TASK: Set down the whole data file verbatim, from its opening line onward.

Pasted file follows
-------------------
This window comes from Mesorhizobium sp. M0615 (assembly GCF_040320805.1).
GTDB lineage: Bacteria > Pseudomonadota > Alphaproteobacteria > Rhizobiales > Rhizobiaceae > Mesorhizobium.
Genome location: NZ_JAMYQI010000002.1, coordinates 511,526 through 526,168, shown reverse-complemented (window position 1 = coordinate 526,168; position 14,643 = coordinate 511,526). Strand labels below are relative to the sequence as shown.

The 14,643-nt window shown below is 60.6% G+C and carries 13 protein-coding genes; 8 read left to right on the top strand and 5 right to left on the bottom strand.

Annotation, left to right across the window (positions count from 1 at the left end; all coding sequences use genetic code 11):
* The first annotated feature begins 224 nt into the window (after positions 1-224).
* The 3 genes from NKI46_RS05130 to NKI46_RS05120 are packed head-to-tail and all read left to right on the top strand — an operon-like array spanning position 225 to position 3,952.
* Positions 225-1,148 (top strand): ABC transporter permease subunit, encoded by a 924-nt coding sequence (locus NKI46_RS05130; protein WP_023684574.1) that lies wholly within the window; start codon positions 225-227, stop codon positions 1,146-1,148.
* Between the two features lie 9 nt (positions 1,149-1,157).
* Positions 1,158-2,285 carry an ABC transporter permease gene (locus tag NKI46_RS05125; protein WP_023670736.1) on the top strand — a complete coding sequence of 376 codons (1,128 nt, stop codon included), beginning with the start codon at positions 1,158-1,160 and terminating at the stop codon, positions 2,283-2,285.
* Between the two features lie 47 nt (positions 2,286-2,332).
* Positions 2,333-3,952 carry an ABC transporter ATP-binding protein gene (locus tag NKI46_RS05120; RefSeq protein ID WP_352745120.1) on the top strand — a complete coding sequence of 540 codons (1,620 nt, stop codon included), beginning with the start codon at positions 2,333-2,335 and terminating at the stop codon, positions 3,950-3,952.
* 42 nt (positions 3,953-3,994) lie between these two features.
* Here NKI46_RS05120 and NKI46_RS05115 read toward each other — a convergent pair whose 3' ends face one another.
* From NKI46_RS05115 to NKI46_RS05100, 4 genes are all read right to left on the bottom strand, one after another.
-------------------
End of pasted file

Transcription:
This window comes from Mesorhizobium sp. M0615 (assembly GCF_040320805.1).
GTDB lineage: Bacteria > Pseudomonadota > Alphaproteobacteria > Rhizobiales > Rhizobiaceae > Mesorhizobium.
Genome location: NZ_JAMYQI010000002.1, coordinates 511,526 through 526,168, shown reverse-complemented (window position 1 = coordinate 526,168; position 14,643 = coordinate 511,526). Strand labels below are relative to the sequence as shown.

The 14,643-nt window shown below is 60.6% G+C and carries 13 protein-coding genes; 8 read left to right on the top strand and 5 right to left on the bottom strand.

Annotation, left to right across the window (positions count from 1 at the left end; all coding sequences use genetic code 11):
* The first annotated feature begins 224 nt into the window (after positions 1-224).
* The 3 genes from NKI46_RS05130 to NKI46_RS05120 are packed head-to-tail and all read left to right on the top strand — an operon-like array spanning position 225 to position 3,952.
* Positions 225-1,148 (top strand): ABC transporter permease subunit, encoded by a 924-nt coding sequence (locus NKI46_RS05130; protein WP_023684574.1) that lies wholly within the window; start codon positions 225-227, stop codon positions 1,146-1,148.
* Between the two features lie 9 nt (positions 1,149-1,157).
* Positions 1,158-2,285 carry an ABC transporter permease gene (locus tag NKI46_RS05125; protein WP_023670736.1) on the top strand — a complete coding sequence of 376 codons (1,128 nt, stop codon included), beginning with the start codon at positions 1,158-1,160 and terminating at the stop codon, positions 2,283-2,285.
* Between the two features lie 47 nt (positions 2,286-2,332).
* Positions 2,333-3,952 carry an ABC transporter ATP-binding protein gene (locus tag NKI46_RS05120; RefSeq protein ID WP_352745120.1) on the top strand — a complete coding sequence of 540 codons (1,620 nt, stop codon included), beginning with the start codon at positions 2,333-2,335 and terminating at the stop codon, positions 3,950-3,952.
* 42 nt (positions 3,953-3,994) lie between these two features.
* Here NKI46_RS05120 and NKI46_RS05115 read toward each other — a convergent pair whose 3' ends face one another.
* From NKI46_RS05115 to NKI46_RS05100, 4 genes are all read right to left on the bottom strand, one after another.